Anyone Can Be a Victim of Cybertheft: Are Our Banks Prepared?

Atul Gupta had a flight to Mumbai the next morning and was trying to sleep earlier than usual. It was a pleasant Saturday autumn night in the national capital region. He had almost drifted off when his phone vibrated. The hazy blue light of the display filled the darkness of his bedroom. It was the short, snappy buzz that indicated a text message. Gupta contemplated whether he should break his sleep to take a quick glance at the phone.

It is difficult for most folk to resist the temptation to sneak a peek at their phone once it starts buzzing. A ringing phone has to be answered, doesn’t it? The arrival of a notification means something is happening, that somebody is reaching out.

Debit Card Fraud

Gupta took the phone and unlocked it. It was one of those transaction alert messages from his bank. He clicked on it to open the text. Money had been debited from his account for some transaction made through his debit card. He wondered which transaction this was. Then he remembered having used his card earlier in the evening. Maybe the alert for that transaction was being re-sent because of some technical glitch, or so he thought.

Cover of the book <i>‘Breach</i>,’ authored by Nirmal John.Cover of the book ‘Breach,’ authored by Nirmal John.Photo courtesy: Penguin Random House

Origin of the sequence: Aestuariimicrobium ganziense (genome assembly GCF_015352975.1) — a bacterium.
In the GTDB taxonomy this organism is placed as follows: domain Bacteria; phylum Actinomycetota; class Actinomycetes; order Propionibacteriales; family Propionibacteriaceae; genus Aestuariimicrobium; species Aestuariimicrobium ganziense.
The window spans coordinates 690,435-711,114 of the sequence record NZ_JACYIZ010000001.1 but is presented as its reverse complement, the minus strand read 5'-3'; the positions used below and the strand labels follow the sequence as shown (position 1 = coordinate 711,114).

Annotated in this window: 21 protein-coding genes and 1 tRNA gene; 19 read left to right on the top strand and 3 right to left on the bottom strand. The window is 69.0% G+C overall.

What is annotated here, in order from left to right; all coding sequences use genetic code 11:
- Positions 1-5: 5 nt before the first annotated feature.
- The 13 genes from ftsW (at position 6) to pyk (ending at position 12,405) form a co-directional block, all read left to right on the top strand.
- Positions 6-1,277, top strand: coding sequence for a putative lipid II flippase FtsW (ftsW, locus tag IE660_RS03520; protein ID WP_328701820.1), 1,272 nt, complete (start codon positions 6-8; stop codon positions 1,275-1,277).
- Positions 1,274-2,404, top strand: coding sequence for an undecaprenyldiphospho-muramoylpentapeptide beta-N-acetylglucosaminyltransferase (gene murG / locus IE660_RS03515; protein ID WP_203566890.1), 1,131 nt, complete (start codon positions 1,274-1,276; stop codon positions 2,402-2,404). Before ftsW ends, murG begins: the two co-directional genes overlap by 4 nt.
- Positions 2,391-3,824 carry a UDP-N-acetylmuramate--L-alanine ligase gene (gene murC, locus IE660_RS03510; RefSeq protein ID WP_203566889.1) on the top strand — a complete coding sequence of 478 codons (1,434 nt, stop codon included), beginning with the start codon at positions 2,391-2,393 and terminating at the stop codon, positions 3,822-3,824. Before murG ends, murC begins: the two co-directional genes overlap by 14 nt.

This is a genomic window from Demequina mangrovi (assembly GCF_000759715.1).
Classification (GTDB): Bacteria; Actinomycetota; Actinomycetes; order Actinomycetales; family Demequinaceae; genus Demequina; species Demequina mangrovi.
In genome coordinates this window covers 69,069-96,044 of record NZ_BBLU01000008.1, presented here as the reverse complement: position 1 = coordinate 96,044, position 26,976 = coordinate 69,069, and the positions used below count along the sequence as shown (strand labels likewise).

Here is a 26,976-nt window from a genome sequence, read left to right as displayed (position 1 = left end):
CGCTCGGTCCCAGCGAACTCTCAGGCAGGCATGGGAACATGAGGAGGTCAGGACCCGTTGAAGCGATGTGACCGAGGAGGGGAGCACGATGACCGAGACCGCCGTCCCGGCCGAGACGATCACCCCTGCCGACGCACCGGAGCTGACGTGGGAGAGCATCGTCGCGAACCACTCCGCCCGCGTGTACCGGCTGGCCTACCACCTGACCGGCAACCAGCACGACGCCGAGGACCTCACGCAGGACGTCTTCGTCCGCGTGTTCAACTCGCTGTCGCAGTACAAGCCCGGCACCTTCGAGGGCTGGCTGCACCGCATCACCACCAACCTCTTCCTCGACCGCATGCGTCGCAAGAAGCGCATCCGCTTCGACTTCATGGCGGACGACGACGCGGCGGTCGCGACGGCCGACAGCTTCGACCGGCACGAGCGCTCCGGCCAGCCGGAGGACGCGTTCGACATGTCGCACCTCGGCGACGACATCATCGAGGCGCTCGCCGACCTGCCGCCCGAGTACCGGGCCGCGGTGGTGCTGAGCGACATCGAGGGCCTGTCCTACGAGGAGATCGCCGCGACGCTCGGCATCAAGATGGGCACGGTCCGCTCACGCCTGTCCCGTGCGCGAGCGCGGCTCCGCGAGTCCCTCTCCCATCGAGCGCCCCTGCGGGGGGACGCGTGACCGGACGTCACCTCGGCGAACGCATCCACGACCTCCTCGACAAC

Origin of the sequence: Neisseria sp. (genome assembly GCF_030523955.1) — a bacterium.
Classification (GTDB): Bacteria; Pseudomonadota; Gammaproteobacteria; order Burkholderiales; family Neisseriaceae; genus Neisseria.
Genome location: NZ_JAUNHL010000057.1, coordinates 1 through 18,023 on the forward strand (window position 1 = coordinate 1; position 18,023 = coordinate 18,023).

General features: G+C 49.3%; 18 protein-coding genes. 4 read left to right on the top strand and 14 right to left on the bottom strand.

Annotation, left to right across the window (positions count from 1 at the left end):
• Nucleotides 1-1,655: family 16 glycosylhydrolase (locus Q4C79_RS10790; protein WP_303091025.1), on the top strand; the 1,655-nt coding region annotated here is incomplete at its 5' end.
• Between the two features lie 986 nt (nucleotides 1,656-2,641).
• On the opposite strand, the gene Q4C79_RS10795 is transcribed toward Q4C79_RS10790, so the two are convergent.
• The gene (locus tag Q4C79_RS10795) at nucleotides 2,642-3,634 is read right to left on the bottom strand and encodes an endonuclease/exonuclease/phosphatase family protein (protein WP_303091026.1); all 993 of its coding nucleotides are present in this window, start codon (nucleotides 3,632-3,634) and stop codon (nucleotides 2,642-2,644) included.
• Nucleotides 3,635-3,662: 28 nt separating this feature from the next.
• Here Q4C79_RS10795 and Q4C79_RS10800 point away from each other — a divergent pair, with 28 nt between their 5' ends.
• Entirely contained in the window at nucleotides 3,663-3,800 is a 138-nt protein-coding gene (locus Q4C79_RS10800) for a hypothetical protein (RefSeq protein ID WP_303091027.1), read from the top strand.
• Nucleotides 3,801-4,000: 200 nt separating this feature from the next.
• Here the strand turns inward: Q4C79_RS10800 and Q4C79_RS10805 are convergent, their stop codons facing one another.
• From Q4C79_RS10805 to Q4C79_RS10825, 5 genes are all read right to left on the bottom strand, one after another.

That theory went out of the window soon enough. The phone buzzed with a second message, and not too long afterwards, with a third. Every few minutes there was a transaction alert from the bank. This was no technical glitch in the bank’s notification system. There was something afoot. This certainly wasn’t him withdrawing money. Someone was stealing money from his account. Gupta was wide awake now and more than a bit concerned. He quickly dialled the bank’s customer care number and had a chat with an executive about the messages and the transactions that were apparently happening on his account through his debit card.

The woman on the line told him that the bank’s systems had already raised a red flag because of the frequency of the transactions and the unusual locations they were happening from, and had blocked the card temporarily.

Internal Investigation by the Bank

That was a relief. It meant that whoever was stealing from his account would not be able to use the card any more. Getting back the money that had been debited— stolen, to be precise—would prove trickier, though. He called the bank again the next morning. It was a leading private sector bank and Gupta was a premium customer. There was nothing in his transaction history that would point to any foul play from his side.